Axe has become a major global upgrade. The new campaign Find Your Magic appeals for more mature and more sophisticated audience and broadens the emphasis across a range of male grooming products. Though for the men listening, if you haven't seen the advertising or tried the new product that’s just coming out, I encourage you to do so even if like me you're slightly older and thought that your Axe or Lynx days were behind you. In hair, we’ve launched a new system which is literally revolutionary. TRESemmé Volume is a reversed two-step process with the conditioner applied first and the shampoo applied in the second step. This keeps the hair residue free, which means its lighter and has more volumes. Turning to foods, our priority is to accelerate growth while maintaining a strong margin and cash flow that this category generates. In the first-quarter underlying sales grew by 1.9%, all from price. Savory continues to grow well driven by increased consumption in emerging markets and innovation that combines global scale and branding and technology with local relevance like the meal makers in Southeast Asia that we spoke about last quarter or a new range of Knorr Masala seasoning mixes shown here that we launched in India offering restaurant quality taste and innovative zip lock packs.

We’re also seeing good traction across foods portfolio for products that meets the growing demand for authentic fresh natural and sustainably sourced products Knorr Mealmakers with 100% natural ingredients are growing well in Germany and Hellmann’s is gaining share with a new real campaign and launches in the US as an organic range and a new vegan alternative under the banner of carefully crafted. In the UK, we are repositioning Flora spreads as powered by plants emphasizing that they’re made from natural plant oils and not from animal source fat. We've also introduced a dairy-free variant for vegan and lactose intolerant to consumers. However the spreads market continued to decline in both Europe and North America dragging on the overall food's performance.

In home care, our priorities are to improve profitability in laundry and to scale up household care. Our innovation funnel is focused on up-trading consumers to more value-added and thus margin accretive products. The good news is that as well improving margin their focus is helping to sustain strong growth and share gains against both global and local competition. Underlying sales grew 7% mostly from volume. Omo with wash boosters was introduced into a further eight countries in the first quarter taking the total markets reached so far to 18. The range of Omo specialist pre-treaters and stain removers already successful in Brazil is now being launched across Latin America. And we’re creating premium cares for our established brands like Comfort Intense fabric conditioners which combines fragrance and sustainability benefits in a super concentrated formulation and Surf Sensations which we are launching now the first-ever fabric comfort cleaner with perfume like fragrance.

Meanwhile in household care Cif and Domestos continue to do well and are taking Sunlight dish wash to new countries most recently with the launch in China exclusively through e-commerce. Turning to refreshments, our priorities are to improve the margins and cash flows in ice cream and to grow faster in tea by repositioning the business to on-trend segments. Underlying sales grew 3.8% equally split between volume and price. Growth is being driven by our premium brands and variance. In ice cream, Ben & Jerry's shows the power of combining a perfect led brand with innovations like recent launches of Wich sandwiches for snacking and a non-dairy ice cream made from our almond milk. Magnum's new Release The Beast campaign is getting strong support to the Magnum double range. And Breyers Gelato Carte D'Or premium desserts are benefiting from new recipes like tarte au citron meringue and Rainforest Alliance vanilla.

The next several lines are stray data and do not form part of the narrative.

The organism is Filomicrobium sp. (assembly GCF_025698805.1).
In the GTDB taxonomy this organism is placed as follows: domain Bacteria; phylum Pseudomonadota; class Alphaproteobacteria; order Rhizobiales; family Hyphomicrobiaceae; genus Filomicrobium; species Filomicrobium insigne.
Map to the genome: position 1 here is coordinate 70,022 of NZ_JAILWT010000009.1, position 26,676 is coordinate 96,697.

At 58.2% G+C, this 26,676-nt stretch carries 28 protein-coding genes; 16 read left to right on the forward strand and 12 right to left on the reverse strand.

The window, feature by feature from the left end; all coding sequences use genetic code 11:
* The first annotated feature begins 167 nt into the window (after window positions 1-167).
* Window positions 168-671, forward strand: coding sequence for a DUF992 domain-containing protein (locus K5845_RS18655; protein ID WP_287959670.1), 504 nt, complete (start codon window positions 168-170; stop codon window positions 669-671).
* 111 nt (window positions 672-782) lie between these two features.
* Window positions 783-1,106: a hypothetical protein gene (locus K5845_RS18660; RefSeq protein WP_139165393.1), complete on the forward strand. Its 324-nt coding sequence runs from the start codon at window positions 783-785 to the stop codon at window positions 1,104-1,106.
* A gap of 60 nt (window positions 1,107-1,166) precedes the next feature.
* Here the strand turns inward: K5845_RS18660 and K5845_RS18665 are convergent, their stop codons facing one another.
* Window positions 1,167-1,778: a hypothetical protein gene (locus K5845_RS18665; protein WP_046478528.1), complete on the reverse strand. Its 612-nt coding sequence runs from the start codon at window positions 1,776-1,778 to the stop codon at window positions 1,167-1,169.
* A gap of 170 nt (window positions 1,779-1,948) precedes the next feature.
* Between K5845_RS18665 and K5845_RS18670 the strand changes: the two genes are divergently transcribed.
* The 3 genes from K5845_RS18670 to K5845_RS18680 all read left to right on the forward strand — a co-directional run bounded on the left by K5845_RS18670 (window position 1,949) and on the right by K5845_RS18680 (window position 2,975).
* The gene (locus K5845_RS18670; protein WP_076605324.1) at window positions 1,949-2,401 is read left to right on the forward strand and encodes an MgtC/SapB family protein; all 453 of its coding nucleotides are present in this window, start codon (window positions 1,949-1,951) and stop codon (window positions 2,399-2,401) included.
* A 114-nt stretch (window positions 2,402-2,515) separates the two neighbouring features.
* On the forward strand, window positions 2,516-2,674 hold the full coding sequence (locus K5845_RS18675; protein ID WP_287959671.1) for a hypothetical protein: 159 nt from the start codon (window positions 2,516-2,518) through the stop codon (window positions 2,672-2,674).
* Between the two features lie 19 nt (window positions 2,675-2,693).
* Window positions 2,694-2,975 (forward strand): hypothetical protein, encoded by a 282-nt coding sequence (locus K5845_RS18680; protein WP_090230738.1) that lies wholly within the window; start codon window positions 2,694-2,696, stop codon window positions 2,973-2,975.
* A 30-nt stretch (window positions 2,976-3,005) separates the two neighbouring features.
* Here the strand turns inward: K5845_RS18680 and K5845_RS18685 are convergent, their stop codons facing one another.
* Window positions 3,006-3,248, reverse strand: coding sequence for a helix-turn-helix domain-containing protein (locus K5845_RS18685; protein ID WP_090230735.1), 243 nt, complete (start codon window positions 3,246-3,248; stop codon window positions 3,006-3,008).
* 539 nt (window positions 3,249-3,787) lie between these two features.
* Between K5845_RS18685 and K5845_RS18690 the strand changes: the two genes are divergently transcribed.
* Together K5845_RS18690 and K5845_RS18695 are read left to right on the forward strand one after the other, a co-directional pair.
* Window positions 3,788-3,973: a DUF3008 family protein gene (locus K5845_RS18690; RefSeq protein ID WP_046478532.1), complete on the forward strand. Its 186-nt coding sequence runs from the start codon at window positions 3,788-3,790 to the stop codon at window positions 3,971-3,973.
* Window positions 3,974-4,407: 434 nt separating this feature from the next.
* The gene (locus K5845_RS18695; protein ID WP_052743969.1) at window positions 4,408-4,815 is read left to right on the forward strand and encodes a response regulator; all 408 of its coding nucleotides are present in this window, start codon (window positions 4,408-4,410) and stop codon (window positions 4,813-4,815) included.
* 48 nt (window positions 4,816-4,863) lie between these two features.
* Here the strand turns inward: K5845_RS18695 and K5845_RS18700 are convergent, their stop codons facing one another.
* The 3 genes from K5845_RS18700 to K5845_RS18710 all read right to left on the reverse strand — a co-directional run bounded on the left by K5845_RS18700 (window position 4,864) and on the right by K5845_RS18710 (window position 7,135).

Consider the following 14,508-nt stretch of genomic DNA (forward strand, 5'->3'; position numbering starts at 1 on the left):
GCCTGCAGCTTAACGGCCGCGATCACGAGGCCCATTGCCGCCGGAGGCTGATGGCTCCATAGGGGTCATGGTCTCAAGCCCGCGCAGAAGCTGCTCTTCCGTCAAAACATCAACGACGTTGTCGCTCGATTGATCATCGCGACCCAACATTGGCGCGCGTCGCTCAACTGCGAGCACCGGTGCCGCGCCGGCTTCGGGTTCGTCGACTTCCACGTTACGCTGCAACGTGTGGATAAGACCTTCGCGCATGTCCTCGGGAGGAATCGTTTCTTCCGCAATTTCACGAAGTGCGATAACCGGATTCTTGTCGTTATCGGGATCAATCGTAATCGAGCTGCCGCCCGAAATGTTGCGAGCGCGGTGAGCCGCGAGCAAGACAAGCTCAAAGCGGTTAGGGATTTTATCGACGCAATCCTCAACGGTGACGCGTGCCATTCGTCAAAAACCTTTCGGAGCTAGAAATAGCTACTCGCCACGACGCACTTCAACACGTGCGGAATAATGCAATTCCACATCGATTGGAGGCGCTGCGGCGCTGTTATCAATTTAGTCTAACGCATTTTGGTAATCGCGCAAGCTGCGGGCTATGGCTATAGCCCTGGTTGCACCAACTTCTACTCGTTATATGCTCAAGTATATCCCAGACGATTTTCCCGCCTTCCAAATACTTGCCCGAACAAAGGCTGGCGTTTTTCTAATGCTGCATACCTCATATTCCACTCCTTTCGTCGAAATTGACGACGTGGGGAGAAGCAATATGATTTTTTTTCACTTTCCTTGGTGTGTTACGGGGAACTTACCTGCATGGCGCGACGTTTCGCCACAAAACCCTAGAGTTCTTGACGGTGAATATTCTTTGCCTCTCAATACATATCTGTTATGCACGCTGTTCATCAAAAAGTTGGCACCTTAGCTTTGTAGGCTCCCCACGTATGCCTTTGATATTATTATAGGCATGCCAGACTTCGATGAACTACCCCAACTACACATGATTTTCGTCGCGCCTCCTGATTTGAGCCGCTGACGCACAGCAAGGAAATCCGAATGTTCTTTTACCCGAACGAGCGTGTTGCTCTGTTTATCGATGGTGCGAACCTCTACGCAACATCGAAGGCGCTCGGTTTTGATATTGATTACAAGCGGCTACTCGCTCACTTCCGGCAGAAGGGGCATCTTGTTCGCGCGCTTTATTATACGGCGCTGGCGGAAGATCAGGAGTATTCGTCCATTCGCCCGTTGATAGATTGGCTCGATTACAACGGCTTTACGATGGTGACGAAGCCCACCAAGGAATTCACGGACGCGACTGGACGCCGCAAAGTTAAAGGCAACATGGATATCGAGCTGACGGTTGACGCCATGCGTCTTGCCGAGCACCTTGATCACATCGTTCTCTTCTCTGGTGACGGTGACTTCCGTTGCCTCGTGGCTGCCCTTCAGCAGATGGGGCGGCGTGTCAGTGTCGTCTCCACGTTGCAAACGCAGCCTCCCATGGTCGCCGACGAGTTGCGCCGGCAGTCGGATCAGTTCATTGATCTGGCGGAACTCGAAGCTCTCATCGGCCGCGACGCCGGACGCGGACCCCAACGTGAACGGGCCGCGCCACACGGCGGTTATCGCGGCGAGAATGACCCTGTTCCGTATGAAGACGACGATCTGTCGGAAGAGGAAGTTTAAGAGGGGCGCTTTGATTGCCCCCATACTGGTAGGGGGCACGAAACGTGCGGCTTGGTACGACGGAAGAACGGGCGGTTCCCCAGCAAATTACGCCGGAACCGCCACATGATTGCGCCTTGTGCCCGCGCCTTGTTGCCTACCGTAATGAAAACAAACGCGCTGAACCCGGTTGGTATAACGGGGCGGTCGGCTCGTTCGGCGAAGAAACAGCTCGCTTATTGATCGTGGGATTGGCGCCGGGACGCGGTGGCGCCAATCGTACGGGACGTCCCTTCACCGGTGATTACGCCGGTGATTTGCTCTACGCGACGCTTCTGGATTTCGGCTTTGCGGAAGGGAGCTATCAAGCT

In tea, growth is driven by specialty teas like T2 and by green teas which had helped to restore our overall leadership position in India. The traditional black tea market remains highly competitive with deep promotional discounting particularly in the UK. On the other hand, we are seeing double-digit growth in ready to drink tea both with Lipton and the Pure Leaf brand. Pure Leaf is another good example of a brand appealing to the trend for naturalness and is up by more than 30%. As a reminder, the ready-to-drink results are included in the JV line and we do not count it in our underlying sales growth measure. That completes the category review.

Now turning to the regions, growth is driven by emerging markets up 8.3% including 3.7% from volume. Our largest region Asia./AMET/RUB represents around three quarters of our emerging market’s turnover and grew 5% nearly all from volume. Pricing here is less than 1% on average the lowest it's been for five years. Momentum in Southeast Asia has improved and we are growing strongly in e-commerce in China which has nearly doubled over the last year largely through our partnership with Alibaba and JB.com. Our business in Russia moved back into positive volume growth although market conditions there remain fragile. Volumes in South Africa declined as disposable incomes have been squeezed by the weaker currency. But elsewhere in Africa, we’ve seen good growth as we implement the leverage distribution system already proven from Southeast Asia. Latin America, which represents 25% of our emerging markets, grew nearly 18%. Much of this came from pricing to recover devaluation led cost increases but importantly volumes also grew by 2.4% albeit against somewhat easy comparator.